Thai stakeholders move fast as market rules take effect

Before we get to this hemp today report CLR spoke with a partner at Bangkok law firm Tilleke & Gibbins today and will be writing a detailed report next week on some of the new rules and regs and how they apply to foreigners looking to get into the market

HT report

Thai stakeholders move fast as market rules take effect

Tobacco, food, and health & beauty interests in Thailand are quickly moving to establish hemp operations under rules announced late last year and published by the government this week.

The state-held Tobacco Authority of Thailand (TOAT) said it has a plan to transition 13,500 tobacco farmers to industrial hemp, and marijuana for the country’s legal medical cannabis market. TOAT said it will start its cannabis operations first by farming hemp, noting it could begin in August pending a ruling by the Council of State regarding its eligibility to take a role in the cannabis industry.

Meanwhile, two leading Thai industrial concerns said they are developing new foods, beverages, supplements, and health & beauty products containing hemp. Those products, under Thai Food & Drug Administration (FDA) rules, may not contain CBD or other cannabis terpernes, which are limited to controlled prescription cannabis drugs markets in Thailand.

Better deal for farmers

While the Tobacco Authority of Thailand Act stipulates the TOAT can only produce tobacco leaves and other specific plants, the Authority’s governor, Panuphol Rattanakanjanapatra, said he is optimistic that the Council of State will clear TOAT to proceed with hemp production for commercial purposes, with a decision expected as early as next week.

Panuphol said farmers could more than supplant income lost when TOAT cut its purchases of tobacco leaves from farmers to roughly 14,000 tons a year in 2020, down from 22 million tons in 2019, and saw its market share drop from 70% to 55%. The Authority blamed the production slowdown on a tobacco sales slump caused by a new tax that can be as high as 40% depending on the cost of a pack of cigarettes.

But TOAT said it has done a study that shows those farmers can nearly triple income by growing cannabis. The Authority plans to offer a price guarantee for participating farmers, and will first focus on the production of medical and industrial hemp, with plans to plant up to 1,000 rai (~400 acres/160 hectares), Panuphol told the Bangkok Post.

TOAT said it has already held discussions with domestic and international parties regarding development of cannabis supply chains, including financial institutions to support farmers.

TOAT is also to meet with the Government Pharmaceutical Organization and Chulabhorn Research Institute to discuss hemp and cannabis in medical applications, the Authority said.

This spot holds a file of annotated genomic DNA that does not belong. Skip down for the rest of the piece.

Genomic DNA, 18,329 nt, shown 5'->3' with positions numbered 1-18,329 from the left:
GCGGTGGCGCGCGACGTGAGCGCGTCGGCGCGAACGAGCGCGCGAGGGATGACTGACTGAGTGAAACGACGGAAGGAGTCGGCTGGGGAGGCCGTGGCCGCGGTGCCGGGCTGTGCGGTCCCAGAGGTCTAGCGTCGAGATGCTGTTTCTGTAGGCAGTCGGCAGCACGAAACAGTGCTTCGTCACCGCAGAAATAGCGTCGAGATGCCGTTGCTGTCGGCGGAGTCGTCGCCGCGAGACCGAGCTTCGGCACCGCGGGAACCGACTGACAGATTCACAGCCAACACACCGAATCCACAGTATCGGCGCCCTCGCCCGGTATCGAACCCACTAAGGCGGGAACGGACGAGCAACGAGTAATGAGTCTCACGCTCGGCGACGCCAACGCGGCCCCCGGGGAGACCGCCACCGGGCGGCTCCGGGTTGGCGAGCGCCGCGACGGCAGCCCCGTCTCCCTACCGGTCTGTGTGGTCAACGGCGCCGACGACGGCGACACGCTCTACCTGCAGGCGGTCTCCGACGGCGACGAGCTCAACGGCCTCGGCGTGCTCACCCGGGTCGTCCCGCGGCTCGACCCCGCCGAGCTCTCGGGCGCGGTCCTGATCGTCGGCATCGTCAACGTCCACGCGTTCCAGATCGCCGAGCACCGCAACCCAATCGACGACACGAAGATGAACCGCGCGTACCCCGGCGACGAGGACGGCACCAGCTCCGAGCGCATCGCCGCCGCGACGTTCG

Big players move fast

Meanwhile, major Thai companies have signaled their plans for hemp. CP Foods, a subsidiary of Charoen Pokphand Group, Bangkok, said it is partnering with Maejo University in developing a hemp-based ready-made food line it expects to launch this year. The parent company operates across a wide range of industrial and service sectors in eight business lines, and has investments in 21 countries.

Under the recently published notification from the Ministry of Public Health, hemp can be used as an ingredient in food products, including breakfast cereals, bakery products, beverages, snacks, butter and food supplements. Hemp seed and hemp seed protein can be used in supplements and hemp seed protein powder with a maximum THC limit of 2mg/kg and CBD at 3mg/kg is permitted under the rules.

Another leading Thai company, publicly traded DOD Biotech, said it is developing supplements and skincare products with hemp, partnering with leading retailers including Rojukiss Internation, Beauty Community, and 555 Shopping Company. Manufacturers in Thailand can produce and sell cosmetics with hemp seed oil or hemp seed extract if they do not contain more than 0.2% THC by weight.

Specifically, Thai law allows the use of cannabis stalks, stems, fibers, branches, roots, seeds, seed oils & extracts, and leaves, but prohibits the use of flowers (“tips and inflorescenses”).

Thailand’s general cannabis law as it affects investment, sales and imports is highly restrictive. Cannabis permits in Thailand are granted only to the government and its partners, and hemp products cannot be imported for a period of three years, under rules announced late last year.

The Thai FDA is also pushing to have cannabis included on the National List of Essential Medicines.


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